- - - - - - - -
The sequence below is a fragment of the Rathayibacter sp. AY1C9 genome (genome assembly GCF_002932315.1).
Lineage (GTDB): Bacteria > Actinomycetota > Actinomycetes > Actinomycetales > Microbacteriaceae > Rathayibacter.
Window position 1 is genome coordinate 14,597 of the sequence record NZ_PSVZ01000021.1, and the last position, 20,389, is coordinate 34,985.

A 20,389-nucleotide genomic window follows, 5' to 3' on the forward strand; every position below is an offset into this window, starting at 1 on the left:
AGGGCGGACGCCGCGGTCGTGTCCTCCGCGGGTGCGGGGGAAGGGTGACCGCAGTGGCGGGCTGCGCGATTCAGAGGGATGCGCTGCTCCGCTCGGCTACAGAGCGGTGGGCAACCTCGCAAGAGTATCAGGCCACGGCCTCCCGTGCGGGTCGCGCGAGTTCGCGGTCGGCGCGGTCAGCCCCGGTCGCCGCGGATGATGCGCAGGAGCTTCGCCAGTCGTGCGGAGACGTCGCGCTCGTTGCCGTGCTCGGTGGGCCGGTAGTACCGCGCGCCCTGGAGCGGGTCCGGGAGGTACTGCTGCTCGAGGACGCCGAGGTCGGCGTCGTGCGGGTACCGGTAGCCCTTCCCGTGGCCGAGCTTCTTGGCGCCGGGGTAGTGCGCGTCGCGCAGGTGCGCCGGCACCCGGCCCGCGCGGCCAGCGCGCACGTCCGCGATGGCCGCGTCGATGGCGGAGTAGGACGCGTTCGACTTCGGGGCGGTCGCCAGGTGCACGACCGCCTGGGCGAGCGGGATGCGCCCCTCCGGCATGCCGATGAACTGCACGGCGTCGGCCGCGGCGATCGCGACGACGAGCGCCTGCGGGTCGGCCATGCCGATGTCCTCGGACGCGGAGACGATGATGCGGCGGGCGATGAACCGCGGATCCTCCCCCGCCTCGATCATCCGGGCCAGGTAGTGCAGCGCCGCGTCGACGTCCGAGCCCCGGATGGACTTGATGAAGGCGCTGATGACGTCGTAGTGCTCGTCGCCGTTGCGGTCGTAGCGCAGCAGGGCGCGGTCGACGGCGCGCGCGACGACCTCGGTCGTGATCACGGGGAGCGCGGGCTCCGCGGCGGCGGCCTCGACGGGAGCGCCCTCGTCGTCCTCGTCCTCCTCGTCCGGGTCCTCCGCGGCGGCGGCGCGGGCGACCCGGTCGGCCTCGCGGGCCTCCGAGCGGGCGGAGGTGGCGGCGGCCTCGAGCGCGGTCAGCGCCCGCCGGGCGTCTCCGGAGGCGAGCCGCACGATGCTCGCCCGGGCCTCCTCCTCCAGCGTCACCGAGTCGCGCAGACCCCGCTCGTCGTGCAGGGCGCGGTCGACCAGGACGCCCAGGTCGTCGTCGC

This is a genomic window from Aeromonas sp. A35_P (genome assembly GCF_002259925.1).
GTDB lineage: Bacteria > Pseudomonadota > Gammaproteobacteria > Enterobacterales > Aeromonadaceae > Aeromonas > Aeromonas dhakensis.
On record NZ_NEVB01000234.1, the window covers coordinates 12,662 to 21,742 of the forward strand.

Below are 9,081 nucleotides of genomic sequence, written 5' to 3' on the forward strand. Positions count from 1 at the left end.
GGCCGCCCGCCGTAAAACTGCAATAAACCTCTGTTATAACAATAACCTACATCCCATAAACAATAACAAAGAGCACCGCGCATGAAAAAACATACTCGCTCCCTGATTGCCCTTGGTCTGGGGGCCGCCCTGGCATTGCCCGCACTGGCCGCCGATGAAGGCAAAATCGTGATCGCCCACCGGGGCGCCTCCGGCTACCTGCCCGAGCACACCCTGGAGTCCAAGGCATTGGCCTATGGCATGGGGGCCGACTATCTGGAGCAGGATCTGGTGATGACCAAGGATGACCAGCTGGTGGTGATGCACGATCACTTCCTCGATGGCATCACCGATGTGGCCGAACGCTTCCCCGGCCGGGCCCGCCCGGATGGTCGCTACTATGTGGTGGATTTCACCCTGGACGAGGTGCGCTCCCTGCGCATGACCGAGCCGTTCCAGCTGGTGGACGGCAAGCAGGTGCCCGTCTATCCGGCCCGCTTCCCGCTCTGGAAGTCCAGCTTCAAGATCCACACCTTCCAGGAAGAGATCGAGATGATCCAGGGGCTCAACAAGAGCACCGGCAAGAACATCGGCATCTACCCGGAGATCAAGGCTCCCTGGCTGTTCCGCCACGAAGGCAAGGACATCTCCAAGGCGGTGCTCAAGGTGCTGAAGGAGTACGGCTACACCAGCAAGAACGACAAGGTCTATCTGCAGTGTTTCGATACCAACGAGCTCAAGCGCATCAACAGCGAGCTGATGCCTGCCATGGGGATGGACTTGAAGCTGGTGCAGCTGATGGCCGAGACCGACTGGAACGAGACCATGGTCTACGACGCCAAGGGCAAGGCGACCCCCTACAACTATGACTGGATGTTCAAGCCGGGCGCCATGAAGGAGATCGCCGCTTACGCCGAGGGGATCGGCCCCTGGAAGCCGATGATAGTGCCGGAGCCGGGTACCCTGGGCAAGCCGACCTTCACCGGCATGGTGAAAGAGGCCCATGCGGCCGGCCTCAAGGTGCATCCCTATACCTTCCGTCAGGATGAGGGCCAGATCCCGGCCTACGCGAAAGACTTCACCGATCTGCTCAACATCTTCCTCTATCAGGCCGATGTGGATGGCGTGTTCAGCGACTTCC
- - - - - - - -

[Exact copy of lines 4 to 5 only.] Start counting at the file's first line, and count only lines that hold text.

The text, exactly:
A 20,389-nucleotide genomic window follows, 5' to 3' on the forward strand; every position below is an offset into this window, starting at 1 on the left:
AGGGCGGACGCCGCGGTCGTGTCCTCCGCGGGTGCGGGGGAAGGGTGACCGCAGTGGCGGGCTGCGCGATTCAGAGGGATGCGCTGCTCCGCTCGGCTACAGAGCGGTGGGCAACCTCGCAAGAGTATCAGGCCACGGCCTCCCGTGCGGGTCGCGCGAGTTCGCGGTCGGCGCGGTCAGCCCCGGTCGCCGCGGATGATGCGCAGGAGCTTCGCCAGTCGTGCGGAGACGTCGCGCTCGTTGCCGTGCTCGGTGGGCCGGTAGTACCGCGCGCCCTGGAGCGGGTCCGGGAGGTACTGCTGCTCGAGGACGCCGAGGTCGGCGTCGTGCGGGTACCGGTAGCCCTTCCCGTGGCCGAGCTTCTTGGCGCCGGGGTAGTGCGCGTCGCGCAGGTGCGCCGGCACCCGGCCCGCGCGGCCAGCGCGCACGTCCGCGATGGCCGCGTCGATGGCGGAGTAGGACGCGTTCGACTTCGGGGCGGTCGCCAGGTGCACGACCGCCTGGGCGAGCGGGATGCGCCCCTCCGGCATGCCGATGAACTGCACGGCGTCGGCCGCGGCGATCGCGACGACGAGCGCCTGCGGGTCGGCCATGCCGATGTCCTCGGACGCGGAGACGATGATGCGGCGGGCGATGAACCGCGGATCCTCCCCCGCCTCGATCATCCGGGCCAGGTAGTGCAGCGCCGCGTCGACGTCCGAGCCCCGGATGGACTTGATGAAGGCGCTGATGACGTCGTAGTGCTCGTCGCCGTTGCGGTCGTAGCGCAGCAGGGCGCGGTCGACGGCGCGCGCGACGACCTCGGTCGTGATCACGGGGAGCGCGGGCTCCGCGGCGGCGGCCTCGACGGGAGCGCCCTCGTCGTCCTCGTCCTCCTCGTCCGGGTCCTCCGCGGCGGCGGCGCGGGCGACCCGGTCGGCCTCGCGGGCCTCCGAGCGGGCGGAGGTGGCGGCGGCCTCGAGCGCGGTCAGCGCCCGCCGGGCGTCTCCGGAGGCGAGCCGCACGATGCTCGCCCGGGCCTCCTCCTCCAGCGTCACCGAGTCGCGCAGACCCCGCTCGTCGTGCAGGGCGCGGTCGACCAGGACGCCCAGGTCGTCGTCGC